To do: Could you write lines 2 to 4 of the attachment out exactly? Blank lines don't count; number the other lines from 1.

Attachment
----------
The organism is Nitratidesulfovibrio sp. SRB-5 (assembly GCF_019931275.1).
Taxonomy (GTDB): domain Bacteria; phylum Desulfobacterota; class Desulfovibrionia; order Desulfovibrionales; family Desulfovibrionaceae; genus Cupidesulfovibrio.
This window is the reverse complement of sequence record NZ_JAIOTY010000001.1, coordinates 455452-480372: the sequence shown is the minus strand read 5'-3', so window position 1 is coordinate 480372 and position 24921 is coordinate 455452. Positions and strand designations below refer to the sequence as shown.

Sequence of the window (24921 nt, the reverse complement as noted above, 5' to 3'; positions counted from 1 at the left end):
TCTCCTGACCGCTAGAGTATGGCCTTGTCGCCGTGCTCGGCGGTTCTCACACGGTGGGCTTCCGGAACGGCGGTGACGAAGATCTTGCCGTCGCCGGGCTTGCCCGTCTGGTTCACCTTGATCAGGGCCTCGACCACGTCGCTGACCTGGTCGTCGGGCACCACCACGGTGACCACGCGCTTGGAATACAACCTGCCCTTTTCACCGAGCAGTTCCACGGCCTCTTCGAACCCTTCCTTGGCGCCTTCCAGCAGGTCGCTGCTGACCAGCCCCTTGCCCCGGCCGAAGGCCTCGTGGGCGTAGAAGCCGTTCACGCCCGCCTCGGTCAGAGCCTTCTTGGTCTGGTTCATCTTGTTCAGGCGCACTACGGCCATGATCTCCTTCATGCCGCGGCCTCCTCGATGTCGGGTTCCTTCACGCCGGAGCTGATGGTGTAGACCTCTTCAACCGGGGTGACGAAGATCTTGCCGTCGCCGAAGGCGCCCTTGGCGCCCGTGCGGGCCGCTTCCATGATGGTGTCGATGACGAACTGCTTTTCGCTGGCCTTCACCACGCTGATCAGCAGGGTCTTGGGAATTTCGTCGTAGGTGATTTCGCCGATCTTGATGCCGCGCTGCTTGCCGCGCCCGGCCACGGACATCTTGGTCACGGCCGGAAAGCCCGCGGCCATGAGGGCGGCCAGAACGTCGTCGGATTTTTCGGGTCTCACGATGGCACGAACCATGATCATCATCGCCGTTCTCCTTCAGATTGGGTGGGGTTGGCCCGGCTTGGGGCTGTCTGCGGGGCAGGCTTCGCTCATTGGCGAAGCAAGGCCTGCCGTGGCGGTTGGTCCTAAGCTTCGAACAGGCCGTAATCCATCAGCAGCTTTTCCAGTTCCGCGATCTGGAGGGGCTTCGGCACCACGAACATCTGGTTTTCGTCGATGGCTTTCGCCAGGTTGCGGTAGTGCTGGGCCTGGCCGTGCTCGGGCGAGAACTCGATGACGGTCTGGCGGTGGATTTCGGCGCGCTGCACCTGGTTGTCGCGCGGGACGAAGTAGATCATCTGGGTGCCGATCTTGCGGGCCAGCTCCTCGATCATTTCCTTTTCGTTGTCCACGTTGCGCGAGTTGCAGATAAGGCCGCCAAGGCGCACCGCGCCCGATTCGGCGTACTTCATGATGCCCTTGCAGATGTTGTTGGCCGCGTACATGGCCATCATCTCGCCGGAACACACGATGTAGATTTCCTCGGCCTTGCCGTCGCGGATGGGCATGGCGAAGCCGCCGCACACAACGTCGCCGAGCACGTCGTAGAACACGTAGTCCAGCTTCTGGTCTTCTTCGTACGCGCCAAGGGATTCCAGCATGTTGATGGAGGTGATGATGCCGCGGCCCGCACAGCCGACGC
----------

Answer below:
Taxonomy (GTDB): domain Bacteria; phylum Desulfobacterota; class Desulfovibrionia; order Desulfovibrionales; family Desulfovibrionaceae; genus Cupidesulfovibrio.
This window is the reverse complement of sequence record NZ_JAIOTY010000001.1, coordinates 455452-480372: the sequence shown is the minus strand read 5'-3', so window position 1 is coordinate 480372 and position 24921 is coordinate 455452. Positions and strand designations below refer to the sequence as shown.

Sequence of the window (24921 nt, the reverse complement as noted above, 5' to 3'; positions counted from 1 at the left end):